A Philadelphia Sandwich Tour, Part One

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Broad Street Subway or Best Sandwich Subway?

Let’s call it what it was: a pilgrimage.

Along with my intrepid travelling companion, I recently ventured up to Philadelphia for a three day Sandwich Tour. From Fishtown to the Italian Market, we hunted down the whole range of Philadelphia sandwich archetypes: roast pork, cheesesteak, chicken cutlet, and cold cut hoagie, with a few meatball hoagies thrown in for (mostly) good measure.

Seven stops, eleven sandwiches, and one birch beer. Follow along, and apologies in advance if you get hungry.

Our first sandwich stop: By George! Pizza, Pasta, and Cheesesteaks in Reading Terminal Market.

Most of the destinations on the tour were pre-planned; By George! was an impromptu stop, because we were hungry after the drive to Philadelphia. Our hotel was close to the Reading Terminal Market, making it an easy first target. But I didn’t think to have a camera on hand to immortalize the sandwich, a Provolone Cheesesteak with Fried Onions. And that’s fine, because the cheesesteak wasn’t quite worthy of immortalization. I’m not a cheesesteak guru, yet this one was adequate, verging on fine, but no more.

The steak, though plentiful, was chopped nearly to shreds and lacked much in the way of taste. The provolone and onions didn’t add much to the sandwich either. The onions and provolone should almost melt into the steak, but they were practically non-existent in this cheesesteak. Still, By George! gets major points for using a fresh Sarcone’s seeded hoagie roll rather than the typical Amoroso’s-style soft roll in which most cheesesteaks are served. The crisp crust provided good textural contrast for the soft meat inside. That’s a trend I’d like to see more of.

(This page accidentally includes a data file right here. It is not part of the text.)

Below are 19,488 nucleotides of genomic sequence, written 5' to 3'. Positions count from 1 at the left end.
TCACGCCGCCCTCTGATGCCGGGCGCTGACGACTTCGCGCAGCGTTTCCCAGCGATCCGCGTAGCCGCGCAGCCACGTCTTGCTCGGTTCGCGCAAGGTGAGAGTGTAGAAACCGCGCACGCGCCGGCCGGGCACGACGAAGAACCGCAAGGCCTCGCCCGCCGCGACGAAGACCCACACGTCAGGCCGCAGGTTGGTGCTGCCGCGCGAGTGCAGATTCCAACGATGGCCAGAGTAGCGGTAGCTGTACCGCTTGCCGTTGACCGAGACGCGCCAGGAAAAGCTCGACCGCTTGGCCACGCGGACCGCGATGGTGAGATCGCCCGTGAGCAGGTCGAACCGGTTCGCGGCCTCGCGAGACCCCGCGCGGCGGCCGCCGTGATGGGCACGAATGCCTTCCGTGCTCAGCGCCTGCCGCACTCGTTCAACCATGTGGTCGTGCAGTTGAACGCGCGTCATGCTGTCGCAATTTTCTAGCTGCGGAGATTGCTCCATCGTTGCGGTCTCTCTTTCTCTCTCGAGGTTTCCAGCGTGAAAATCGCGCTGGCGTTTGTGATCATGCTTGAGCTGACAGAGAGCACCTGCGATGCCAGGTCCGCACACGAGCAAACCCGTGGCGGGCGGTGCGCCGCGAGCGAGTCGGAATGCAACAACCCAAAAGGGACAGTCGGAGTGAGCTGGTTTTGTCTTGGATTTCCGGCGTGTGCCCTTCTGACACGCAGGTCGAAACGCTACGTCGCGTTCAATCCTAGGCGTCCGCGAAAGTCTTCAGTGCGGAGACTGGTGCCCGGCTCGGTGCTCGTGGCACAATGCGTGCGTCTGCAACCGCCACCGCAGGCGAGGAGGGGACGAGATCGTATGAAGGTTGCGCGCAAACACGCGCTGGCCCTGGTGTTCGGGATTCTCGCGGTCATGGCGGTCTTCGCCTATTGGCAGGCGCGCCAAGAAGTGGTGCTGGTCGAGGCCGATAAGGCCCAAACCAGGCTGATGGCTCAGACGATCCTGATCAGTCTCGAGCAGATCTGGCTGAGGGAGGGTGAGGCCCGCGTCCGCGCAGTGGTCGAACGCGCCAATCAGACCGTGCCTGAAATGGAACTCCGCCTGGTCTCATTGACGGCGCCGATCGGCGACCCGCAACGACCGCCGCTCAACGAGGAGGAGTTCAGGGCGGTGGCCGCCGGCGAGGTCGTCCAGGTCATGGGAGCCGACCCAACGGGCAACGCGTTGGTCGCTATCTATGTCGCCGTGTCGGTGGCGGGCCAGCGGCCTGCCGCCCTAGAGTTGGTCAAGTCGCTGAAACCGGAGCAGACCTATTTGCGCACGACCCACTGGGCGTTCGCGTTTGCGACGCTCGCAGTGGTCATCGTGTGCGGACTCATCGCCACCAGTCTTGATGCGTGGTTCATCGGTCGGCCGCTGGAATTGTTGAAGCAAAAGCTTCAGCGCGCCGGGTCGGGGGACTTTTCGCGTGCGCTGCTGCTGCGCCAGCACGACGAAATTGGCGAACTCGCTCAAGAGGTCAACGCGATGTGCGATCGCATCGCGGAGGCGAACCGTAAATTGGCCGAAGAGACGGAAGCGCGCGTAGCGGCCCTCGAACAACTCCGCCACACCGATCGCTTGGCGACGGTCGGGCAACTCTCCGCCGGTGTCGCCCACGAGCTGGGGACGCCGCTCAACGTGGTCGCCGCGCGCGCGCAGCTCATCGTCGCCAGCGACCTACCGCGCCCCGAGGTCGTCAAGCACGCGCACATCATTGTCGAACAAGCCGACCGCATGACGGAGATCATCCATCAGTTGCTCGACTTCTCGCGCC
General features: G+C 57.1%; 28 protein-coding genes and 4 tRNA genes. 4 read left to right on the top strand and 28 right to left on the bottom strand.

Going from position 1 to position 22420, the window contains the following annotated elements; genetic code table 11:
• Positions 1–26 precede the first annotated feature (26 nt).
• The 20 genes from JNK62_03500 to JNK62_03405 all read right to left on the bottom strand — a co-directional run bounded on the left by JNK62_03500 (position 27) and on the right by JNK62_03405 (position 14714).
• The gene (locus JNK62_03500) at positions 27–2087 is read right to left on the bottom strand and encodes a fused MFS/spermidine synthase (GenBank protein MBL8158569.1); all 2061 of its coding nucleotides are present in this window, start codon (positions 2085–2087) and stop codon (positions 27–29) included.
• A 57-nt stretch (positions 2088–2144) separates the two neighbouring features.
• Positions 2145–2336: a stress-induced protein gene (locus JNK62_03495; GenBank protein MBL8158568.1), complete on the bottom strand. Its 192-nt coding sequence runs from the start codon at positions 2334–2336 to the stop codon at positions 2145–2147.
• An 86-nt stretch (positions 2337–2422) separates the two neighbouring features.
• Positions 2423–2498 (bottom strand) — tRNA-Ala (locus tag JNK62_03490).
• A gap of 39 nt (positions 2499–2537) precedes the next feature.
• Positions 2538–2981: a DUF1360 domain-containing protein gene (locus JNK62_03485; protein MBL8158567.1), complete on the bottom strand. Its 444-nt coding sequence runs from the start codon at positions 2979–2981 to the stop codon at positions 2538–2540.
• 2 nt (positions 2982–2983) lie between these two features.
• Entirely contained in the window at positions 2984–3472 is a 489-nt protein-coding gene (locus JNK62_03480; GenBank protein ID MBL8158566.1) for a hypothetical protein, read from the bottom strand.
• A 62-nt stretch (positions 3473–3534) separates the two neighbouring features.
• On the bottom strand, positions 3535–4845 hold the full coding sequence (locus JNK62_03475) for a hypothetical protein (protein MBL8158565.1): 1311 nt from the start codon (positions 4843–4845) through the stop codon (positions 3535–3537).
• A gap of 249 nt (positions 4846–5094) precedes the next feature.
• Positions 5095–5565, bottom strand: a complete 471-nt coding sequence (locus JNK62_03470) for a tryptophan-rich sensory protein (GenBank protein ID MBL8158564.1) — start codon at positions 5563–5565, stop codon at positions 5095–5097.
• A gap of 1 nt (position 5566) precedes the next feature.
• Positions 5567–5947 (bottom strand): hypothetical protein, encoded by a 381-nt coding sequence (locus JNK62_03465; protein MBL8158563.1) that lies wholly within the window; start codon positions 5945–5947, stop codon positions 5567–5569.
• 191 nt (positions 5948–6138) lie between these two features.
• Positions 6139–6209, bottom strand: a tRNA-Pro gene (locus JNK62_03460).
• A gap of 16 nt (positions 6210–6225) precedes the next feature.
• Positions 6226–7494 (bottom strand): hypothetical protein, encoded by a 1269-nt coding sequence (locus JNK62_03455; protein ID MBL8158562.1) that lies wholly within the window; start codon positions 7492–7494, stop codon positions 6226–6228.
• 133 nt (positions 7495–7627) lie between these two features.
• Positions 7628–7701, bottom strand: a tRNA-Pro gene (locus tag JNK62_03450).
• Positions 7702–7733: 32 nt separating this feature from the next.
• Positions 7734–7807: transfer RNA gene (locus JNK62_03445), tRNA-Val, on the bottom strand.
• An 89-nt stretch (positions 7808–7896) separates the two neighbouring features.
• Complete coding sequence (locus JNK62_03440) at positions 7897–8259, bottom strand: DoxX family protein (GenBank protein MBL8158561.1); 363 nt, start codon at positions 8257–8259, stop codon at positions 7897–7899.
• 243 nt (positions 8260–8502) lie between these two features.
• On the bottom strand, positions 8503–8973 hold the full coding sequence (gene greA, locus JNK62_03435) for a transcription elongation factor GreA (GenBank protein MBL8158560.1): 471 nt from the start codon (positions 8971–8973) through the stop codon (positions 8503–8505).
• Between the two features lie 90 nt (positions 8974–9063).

Thus fortified, we moved on to the first planned sandwich tour stop, a sentimental favorite: Tommy’s Pizza on the corner of Girard and Palmer in Fishtown.

It had been a good ten years since the last time my grandmother gave me some money and told me to run around the corner and get hoagies from Tommy’s, one of many neighborhood pizza and hoagie joints lining Girard Avenue. And that’s exactly what it is, a local hoagie joint with no pretensions to the contrary. So, while Tommy’s may not score highly on the lists of “Philadelphia’s Best” anything, they still represent the most basic kind of sandwich shop in the city, and I wanted to sample their wares to see how they stack up against both memory and the current competition.

Tommy's Italian Hoagie

Until this visit—a span stretching twenty-odd years—I’ve only ever eaten Tommy’s Italian Hoagie. Filled with provolone, ham, salami, mortadella (or possibly bologna), lettuce, tomato, onion, and, um, pickles, topped with oil, vinegar, and dry oregano. We’re not talking rarified ingredients here—no soprasatta, capicola, or prosciutto to be found—but everything was fresh and, as seen below, properly constructed such that all the flavors were present in every bite.

Tommy's Italian Hoagie Side View

The roll was pedestrian but served its purpose of keeping all the ingredients together, and it didn’t become soggy from the oil and vinegar. The pickle was a bit of a shock to see, but upon reflection, it added a nice bite to the otherwise soft consistency of the meats and cheese. It was, in short, the hoagie I remember buying when visiting my grandmother, and to that extent, it’s a winner. Keep your madeline; I’ll have another hoagie.

My culinary counterpart tried the Tuna Salad Hoagie as well, which she proclaimed a very fine exemplar of the form. And we split Tommy’s Meatball Hoagie with Provolone, a sandwich that was less than stellar. The marinara was bland, practically unseasoned, and the meatballs lacked any flavor. Not even the ample provolone, which didn’t come close to melting, could save this one, making me glad I didn’t try it as a younger lad. But still, the Meatball Hoagie isn’t really a purely Philadelphia sandwich, so it doesn’t count against Tommy’s, which scores high for serving both the hoagie of my childhood and for making a fresh, well-priced cold cut hoagie.

Two stops and four sandwiches down. Next up, a trip through the Italian Market (with a detour to Passyunk Avenue).

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